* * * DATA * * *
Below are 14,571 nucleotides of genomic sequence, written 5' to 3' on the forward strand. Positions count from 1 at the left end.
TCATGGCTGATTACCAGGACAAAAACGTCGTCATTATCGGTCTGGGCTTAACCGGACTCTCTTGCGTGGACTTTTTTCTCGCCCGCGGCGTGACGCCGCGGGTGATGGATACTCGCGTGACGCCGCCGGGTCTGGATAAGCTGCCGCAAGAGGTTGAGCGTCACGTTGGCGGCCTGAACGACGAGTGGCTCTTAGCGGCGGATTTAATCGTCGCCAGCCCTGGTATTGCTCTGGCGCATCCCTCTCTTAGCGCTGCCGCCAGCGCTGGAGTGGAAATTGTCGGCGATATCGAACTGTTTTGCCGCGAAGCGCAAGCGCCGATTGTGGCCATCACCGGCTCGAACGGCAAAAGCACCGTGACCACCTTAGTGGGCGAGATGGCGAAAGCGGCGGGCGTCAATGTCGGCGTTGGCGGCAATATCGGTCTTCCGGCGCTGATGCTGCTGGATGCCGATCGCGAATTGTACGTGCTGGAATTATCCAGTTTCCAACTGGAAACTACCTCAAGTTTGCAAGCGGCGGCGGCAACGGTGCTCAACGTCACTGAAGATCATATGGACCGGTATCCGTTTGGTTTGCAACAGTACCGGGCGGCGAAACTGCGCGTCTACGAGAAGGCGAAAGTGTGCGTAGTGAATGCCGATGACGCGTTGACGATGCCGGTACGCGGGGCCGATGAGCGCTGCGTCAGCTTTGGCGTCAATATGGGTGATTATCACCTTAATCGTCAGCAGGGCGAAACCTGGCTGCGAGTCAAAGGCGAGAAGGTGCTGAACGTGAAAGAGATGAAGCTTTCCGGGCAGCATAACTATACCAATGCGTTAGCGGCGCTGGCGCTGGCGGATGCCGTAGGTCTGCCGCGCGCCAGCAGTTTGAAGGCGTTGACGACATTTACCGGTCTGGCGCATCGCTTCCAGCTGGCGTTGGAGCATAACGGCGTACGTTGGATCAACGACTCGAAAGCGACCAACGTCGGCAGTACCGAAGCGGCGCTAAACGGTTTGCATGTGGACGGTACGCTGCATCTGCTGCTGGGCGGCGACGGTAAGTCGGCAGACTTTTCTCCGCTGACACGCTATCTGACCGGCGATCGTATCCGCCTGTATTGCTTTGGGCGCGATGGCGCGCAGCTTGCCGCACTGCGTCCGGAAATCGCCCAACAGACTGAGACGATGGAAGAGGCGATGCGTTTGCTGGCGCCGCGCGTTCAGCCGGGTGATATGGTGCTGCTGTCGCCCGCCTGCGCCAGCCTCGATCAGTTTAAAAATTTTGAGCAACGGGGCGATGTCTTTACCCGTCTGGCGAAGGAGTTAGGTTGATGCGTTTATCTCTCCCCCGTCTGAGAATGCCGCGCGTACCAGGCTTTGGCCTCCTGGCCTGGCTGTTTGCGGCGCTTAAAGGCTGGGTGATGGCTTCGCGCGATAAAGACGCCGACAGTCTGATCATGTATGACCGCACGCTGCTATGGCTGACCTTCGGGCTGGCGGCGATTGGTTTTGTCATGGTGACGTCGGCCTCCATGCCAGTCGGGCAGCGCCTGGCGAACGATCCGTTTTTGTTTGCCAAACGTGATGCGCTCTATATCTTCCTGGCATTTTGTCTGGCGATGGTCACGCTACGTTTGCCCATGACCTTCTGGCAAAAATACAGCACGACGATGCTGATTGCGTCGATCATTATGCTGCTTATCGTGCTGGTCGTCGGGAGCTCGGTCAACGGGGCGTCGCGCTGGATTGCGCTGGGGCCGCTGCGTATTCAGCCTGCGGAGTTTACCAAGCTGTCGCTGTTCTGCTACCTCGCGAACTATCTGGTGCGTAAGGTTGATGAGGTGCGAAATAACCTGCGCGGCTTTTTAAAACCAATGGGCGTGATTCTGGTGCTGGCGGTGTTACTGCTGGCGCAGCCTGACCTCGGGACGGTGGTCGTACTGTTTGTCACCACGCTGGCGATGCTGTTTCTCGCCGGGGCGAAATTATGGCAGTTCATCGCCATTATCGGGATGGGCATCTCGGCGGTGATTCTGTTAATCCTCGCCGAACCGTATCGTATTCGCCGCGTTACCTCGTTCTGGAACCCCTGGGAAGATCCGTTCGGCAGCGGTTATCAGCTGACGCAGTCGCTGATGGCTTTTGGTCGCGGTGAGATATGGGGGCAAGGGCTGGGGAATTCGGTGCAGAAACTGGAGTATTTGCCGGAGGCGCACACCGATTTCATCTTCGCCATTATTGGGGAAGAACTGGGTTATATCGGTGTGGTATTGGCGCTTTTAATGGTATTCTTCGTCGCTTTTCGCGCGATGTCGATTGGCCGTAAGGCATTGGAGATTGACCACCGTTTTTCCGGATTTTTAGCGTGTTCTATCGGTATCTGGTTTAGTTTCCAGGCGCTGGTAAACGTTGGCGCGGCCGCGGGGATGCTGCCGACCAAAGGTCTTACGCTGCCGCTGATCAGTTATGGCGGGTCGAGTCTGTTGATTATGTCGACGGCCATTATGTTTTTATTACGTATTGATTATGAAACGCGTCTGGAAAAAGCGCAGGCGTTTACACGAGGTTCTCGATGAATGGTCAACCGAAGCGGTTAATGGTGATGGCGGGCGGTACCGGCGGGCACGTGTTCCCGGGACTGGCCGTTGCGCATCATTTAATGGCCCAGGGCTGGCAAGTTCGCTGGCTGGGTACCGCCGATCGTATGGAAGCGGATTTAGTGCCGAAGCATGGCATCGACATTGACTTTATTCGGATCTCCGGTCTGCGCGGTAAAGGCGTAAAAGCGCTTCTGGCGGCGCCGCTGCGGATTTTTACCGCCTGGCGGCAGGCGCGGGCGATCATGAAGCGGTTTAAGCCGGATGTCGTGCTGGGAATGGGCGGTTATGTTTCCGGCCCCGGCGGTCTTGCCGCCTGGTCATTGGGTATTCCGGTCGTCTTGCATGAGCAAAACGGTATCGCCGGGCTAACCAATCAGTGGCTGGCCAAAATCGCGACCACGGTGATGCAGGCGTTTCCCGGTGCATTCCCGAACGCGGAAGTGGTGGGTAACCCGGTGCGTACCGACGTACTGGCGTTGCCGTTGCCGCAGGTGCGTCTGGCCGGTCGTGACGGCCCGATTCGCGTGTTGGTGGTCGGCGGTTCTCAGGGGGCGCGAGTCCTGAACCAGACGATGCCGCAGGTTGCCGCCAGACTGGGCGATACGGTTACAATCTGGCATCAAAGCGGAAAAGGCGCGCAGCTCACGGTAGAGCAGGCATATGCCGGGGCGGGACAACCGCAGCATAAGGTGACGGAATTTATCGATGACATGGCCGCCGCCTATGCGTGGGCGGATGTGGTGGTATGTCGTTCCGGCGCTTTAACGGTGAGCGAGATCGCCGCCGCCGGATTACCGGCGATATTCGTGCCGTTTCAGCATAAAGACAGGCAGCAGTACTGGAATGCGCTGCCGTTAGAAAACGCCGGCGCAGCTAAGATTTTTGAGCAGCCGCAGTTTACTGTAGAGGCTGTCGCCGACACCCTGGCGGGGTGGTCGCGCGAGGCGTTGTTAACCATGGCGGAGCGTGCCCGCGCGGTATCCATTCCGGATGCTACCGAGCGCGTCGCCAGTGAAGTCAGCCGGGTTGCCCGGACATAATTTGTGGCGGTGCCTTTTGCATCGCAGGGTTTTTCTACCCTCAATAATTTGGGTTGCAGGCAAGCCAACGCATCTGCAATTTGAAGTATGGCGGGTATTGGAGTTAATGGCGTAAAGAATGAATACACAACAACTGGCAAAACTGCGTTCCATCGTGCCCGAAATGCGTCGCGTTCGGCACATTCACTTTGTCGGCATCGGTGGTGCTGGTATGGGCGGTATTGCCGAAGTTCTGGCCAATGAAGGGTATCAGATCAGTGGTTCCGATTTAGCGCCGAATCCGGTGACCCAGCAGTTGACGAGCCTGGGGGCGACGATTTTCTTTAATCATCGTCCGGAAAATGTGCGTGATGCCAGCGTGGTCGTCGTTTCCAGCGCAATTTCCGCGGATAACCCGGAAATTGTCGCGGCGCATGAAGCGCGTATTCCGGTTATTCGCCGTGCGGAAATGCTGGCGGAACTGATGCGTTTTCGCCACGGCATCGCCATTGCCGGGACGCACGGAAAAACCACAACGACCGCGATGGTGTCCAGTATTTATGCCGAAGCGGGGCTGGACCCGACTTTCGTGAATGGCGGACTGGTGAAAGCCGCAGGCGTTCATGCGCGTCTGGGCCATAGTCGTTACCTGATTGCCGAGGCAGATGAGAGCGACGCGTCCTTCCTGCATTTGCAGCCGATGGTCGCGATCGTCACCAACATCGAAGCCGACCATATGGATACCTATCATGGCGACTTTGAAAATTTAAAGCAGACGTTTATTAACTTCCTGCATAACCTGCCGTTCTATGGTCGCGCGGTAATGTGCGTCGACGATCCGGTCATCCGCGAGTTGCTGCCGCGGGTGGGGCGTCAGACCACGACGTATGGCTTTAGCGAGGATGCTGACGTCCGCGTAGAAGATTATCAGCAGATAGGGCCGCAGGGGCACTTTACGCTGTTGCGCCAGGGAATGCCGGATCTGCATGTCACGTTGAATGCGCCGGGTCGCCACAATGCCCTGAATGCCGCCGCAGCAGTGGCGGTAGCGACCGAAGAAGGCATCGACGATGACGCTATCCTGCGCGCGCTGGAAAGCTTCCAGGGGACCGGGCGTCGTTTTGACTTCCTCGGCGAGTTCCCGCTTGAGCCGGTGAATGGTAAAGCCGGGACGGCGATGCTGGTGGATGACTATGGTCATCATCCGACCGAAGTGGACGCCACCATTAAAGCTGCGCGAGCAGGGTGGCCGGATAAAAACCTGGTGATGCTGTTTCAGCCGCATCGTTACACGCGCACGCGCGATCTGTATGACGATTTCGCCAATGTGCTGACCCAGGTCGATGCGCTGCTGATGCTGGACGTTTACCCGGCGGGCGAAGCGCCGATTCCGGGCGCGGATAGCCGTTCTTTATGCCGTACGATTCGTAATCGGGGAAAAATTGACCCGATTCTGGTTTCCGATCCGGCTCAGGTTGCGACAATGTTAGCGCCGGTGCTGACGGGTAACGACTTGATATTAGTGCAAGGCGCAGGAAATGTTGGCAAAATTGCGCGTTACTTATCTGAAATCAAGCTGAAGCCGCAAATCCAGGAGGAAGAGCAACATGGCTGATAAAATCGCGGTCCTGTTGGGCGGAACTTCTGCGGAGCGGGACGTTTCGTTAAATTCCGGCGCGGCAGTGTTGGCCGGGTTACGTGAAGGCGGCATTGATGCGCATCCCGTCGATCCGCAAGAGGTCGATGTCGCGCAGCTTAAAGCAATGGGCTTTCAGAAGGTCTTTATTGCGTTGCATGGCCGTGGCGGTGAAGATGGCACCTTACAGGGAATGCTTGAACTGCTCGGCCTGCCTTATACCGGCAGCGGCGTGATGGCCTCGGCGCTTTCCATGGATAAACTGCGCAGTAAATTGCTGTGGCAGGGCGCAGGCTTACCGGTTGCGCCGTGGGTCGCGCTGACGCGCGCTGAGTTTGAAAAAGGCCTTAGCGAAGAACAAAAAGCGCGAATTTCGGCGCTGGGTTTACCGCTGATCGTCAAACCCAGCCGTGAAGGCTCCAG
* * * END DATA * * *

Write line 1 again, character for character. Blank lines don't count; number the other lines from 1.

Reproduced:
Below are 14,571 nucleotides of genomic sequence, written 5' to 3' on the forward strand. Positions count from 1 at the left end.